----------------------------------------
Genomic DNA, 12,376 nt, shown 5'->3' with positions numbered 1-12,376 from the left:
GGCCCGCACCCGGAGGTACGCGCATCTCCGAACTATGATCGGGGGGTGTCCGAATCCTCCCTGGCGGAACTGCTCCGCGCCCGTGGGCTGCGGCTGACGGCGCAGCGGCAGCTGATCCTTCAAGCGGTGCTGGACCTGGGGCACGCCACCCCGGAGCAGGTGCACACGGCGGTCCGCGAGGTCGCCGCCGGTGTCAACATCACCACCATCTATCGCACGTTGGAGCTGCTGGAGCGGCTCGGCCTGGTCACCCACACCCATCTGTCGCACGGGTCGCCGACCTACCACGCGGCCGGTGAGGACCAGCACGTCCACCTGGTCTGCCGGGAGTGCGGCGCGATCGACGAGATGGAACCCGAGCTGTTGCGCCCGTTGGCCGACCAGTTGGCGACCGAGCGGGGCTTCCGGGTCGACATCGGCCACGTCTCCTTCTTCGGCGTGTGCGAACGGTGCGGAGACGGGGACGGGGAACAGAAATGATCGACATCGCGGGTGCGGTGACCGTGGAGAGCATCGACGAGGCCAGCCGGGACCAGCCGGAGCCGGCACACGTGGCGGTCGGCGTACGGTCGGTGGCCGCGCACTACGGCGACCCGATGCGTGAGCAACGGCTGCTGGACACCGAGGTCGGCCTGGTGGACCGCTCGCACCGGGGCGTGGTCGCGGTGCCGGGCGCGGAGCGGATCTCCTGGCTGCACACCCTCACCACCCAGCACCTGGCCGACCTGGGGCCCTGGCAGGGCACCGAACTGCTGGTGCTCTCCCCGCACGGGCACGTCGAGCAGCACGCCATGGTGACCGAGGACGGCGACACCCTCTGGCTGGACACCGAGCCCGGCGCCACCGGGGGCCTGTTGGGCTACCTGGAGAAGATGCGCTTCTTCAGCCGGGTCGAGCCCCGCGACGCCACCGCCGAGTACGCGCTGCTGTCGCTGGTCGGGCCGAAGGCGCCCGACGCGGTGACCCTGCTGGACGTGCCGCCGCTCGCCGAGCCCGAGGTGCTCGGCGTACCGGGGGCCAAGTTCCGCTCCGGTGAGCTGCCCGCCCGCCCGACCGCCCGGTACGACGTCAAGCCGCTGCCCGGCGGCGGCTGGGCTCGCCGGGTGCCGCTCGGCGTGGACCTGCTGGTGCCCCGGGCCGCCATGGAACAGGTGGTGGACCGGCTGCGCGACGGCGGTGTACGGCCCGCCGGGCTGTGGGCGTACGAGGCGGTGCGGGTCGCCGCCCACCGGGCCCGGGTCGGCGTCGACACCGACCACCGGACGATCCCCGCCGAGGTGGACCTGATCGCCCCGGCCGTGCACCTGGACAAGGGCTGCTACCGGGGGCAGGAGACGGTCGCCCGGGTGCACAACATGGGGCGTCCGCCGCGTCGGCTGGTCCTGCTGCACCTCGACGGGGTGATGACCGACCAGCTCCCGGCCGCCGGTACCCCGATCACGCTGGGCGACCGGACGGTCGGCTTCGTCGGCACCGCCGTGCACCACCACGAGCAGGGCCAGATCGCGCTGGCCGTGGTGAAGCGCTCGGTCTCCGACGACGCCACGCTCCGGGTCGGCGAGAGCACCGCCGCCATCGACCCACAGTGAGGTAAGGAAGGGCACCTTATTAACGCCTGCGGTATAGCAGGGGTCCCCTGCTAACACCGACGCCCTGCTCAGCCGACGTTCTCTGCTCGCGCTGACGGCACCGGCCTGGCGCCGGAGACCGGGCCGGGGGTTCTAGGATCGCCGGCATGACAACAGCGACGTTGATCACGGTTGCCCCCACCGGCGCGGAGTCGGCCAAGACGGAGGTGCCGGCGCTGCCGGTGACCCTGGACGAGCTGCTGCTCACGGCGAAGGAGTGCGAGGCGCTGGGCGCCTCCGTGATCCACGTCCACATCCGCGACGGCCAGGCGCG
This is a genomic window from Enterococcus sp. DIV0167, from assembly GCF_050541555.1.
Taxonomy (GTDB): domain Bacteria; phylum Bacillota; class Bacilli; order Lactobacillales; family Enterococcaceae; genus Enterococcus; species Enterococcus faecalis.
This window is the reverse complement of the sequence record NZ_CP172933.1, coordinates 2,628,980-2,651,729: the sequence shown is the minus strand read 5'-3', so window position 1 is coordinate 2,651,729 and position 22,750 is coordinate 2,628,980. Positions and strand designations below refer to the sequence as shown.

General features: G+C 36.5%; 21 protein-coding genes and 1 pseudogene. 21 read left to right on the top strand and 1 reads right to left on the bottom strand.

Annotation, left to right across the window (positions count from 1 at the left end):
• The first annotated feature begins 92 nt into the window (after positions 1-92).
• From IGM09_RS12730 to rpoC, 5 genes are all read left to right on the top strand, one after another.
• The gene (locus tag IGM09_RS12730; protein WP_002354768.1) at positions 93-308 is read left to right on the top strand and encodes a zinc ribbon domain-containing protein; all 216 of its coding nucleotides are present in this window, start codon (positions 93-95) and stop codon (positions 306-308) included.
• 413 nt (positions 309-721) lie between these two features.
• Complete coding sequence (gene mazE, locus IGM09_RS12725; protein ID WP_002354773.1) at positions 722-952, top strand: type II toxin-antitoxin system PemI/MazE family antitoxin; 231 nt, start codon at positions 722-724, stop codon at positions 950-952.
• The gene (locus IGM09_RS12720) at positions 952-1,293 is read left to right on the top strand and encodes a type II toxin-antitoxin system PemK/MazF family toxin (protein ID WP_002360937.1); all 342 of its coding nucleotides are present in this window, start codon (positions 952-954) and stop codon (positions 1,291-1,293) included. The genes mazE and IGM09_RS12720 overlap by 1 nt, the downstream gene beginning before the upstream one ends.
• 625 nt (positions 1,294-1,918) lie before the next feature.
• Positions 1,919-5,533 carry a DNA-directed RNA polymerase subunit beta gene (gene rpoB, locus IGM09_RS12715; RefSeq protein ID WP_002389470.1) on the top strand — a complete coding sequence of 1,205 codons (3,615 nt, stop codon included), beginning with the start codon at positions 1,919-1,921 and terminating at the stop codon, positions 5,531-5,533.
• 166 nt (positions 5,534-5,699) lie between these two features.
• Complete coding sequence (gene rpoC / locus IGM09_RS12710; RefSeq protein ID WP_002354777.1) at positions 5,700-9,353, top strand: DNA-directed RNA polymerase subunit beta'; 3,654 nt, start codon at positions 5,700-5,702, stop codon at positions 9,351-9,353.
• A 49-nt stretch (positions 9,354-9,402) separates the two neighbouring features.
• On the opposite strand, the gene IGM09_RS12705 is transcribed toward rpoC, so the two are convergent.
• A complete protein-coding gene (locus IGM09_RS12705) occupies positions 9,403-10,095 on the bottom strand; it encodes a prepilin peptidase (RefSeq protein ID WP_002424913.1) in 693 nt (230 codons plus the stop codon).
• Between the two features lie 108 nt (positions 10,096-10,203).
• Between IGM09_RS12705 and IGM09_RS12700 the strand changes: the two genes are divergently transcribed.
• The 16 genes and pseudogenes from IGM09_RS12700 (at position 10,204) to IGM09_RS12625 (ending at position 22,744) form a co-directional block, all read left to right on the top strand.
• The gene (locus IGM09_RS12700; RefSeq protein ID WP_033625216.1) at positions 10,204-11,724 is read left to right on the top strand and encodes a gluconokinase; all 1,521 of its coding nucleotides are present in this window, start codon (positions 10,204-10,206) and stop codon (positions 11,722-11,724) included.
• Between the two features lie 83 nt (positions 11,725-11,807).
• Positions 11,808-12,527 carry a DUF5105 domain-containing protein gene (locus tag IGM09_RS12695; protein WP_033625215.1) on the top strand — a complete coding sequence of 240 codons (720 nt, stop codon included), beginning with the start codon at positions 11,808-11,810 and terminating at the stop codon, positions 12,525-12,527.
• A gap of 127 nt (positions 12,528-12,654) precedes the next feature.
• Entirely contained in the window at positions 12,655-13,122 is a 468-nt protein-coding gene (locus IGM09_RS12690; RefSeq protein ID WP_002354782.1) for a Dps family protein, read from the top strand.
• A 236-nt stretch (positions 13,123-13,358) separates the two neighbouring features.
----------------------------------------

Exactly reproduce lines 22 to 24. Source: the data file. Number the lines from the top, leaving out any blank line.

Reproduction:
• Between IGM09_RS12705 and IGM09_RS12700 the strand changes: the two genes are divergently transcribed.
• The 16 genes and pseudogenes from IGM09_RS12700 (at position 10,204) to IGM09_RS12625 (ending at position 22,744) form a co-directional block, all read left to right on the top strand.
• The gene (locus IGM09_RS12700; RefSeq protein ID WP_033625216.1) at positions 10,204-11,724 is read left to right on the top strand and encodes a gluconokinase; all 1,521 of its coding nucleotides are present in this window, start codon (positions 10,204-10,206) and stop codon (positions 11,722-11,724) included.